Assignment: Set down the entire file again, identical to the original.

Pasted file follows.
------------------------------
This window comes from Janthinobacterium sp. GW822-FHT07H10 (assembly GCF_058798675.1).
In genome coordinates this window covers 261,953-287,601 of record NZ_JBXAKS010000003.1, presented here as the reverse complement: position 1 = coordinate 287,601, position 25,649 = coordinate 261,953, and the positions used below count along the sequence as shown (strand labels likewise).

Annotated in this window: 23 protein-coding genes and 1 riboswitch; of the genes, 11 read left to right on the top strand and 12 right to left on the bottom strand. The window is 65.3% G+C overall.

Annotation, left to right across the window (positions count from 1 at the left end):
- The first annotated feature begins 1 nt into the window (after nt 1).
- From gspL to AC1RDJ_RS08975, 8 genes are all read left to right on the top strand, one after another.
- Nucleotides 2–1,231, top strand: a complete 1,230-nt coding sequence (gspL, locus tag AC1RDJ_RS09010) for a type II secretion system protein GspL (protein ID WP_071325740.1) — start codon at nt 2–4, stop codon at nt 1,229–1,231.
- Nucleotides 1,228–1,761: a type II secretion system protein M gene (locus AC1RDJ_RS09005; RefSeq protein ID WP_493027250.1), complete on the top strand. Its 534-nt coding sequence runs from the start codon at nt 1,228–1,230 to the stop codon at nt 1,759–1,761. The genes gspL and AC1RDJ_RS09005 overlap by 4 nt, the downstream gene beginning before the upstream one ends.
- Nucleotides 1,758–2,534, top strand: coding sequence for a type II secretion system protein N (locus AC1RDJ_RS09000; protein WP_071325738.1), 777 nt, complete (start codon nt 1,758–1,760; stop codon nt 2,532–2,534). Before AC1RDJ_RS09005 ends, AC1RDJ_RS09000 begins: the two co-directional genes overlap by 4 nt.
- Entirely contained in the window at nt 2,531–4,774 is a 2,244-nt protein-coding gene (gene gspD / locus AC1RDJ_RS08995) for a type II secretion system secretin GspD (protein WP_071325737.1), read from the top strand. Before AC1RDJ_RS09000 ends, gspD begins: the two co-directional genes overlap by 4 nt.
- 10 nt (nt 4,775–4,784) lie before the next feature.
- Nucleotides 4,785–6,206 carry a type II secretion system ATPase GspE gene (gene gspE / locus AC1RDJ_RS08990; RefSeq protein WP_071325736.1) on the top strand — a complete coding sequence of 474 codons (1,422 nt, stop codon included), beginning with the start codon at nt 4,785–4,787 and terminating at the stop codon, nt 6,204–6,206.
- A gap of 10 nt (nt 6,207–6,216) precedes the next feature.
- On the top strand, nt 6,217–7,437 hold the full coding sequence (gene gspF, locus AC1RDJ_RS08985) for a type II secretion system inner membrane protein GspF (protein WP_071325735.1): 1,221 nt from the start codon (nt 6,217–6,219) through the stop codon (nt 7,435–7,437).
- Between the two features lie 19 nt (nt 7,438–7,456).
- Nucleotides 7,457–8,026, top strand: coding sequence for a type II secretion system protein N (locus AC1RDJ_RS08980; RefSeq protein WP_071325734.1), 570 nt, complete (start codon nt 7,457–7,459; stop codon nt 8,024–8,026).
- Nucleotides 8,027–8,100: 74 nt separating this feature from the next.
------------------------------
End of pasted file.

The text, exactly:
This window comes from Janthinobacterium sp. GW822-FHT07H10 (assembly GCF_058798675.1).
In genome coordinates this window covers 261,953-287,601 of record NZ_JBXAKS010000003.1, presented here as the reverse complement: position 1 = coordinate 287,601, position 25,649 = coordinate 261,953, and the positions used below count along the sequence as shown (strand labels likewise).

Annotated in this window: 23 protein-coding genes and 1 riboswitch; of the genes, 11 read left to right on the top strand and 12 right to left on the bottom strand. The window is 65.3% G+C overall.

Annotation, left to right across the window (positions count from 1 at the left end):
- The first annotated feature begins 1 nt into the window (after nt 1).
- From gspL to AC1RDJ_RS08975, 8 genes are all read left to right on the top strand, one after another.
- Nucleotides 2–1,231, top strand: a complete 1,230-nt coding sequence (gspL, locus tag AC1RDJ_RS09010) for a type II secretion system protein GspL (protein ID WP_071325740.1) — start codon at nt 2–4, stop codon at nt 1,229–1,231.
- Nucleotides 1,228–1,761: a type II secretion system protein M gene (locus AC1RDJ_RS09005; RefSeq protein ID WP_493027250.1), complete on the top strand. Its 534-nt coding sequence runs from the start codon at nt 1,228–1,230 to the stop codon at nt 1,759–1,761. The genes gspL and AC1RDJ_RS09005 overlap by 4 nt, the downstream gene beginning before the upstream one ends.
- Nucleotides 1,758–2,534, top strand: coding sequence for a type II secretion system protein N (locus AC1RDJ_RS09000; protein WP_071325738.1), 777 nt, complete (start codon nt 1,758–1,760; stop codon nt 2,532–2,534). Before AC1RDJ_RS09005 ends, AC1RDJ_RS09000 begins: the two co-directional genes overlap by 4 nt.
- Entirely contained in the window at nt 2,531–4,774 is a 2,244-nt protein-coding gene (gene gspD / locus AC1RDJ_RS08995) for a type II secretion system secretin GspD (protein WP_071325737.1), read from the top strand. Before AC1RDJ_RS09000 ends, gspD begins: the two co-directional genes overlap by 4 nt.
- 10 nt (nt 4,775–4,784) lie before the next feature.
- Nucleotides 4,785–6,206 carry a type II secretion system ATPase GspE gene (gene gspE / locus AC1RDJ_RS08990; RefSeq protein WP_071325736.1) on the top strand — a complete coding sequence of 474 codons (1,422 nt, stop codon included), beginning with the start codon at nt 4,785–4,787 and terminating at the stop codon, nt 6,204–6,206.
- A gap of 10 nt (nt 6,207–6,216) precedes the next feature.
- On the top strand, nt 6,217–7,437 hold the full coding sequence (gene gspF, locus AC1RDJ_RS08985) for a type II secretion system inner membrane protein GspF (protein WP_071325735.1): 1,221 nt from the start codon (nt 6,217–6,219) through the stop codon (nt 7,435–7,437).
- Between the two features lie 19 nt (nt 7,438–7,456).
- Nucleotides 7,457–8,026, top strand: coding sequence for a type II secretion system protein N (locus AC1RDJ_RS08980; RefSeq protein WP_071325734.1), 570 nt, complete (start codon nt 7,457–7,459; stop codon nt 8,024–8,026).
- Nucleotides 8,027–8,100: 74 nt separating this feature from the next.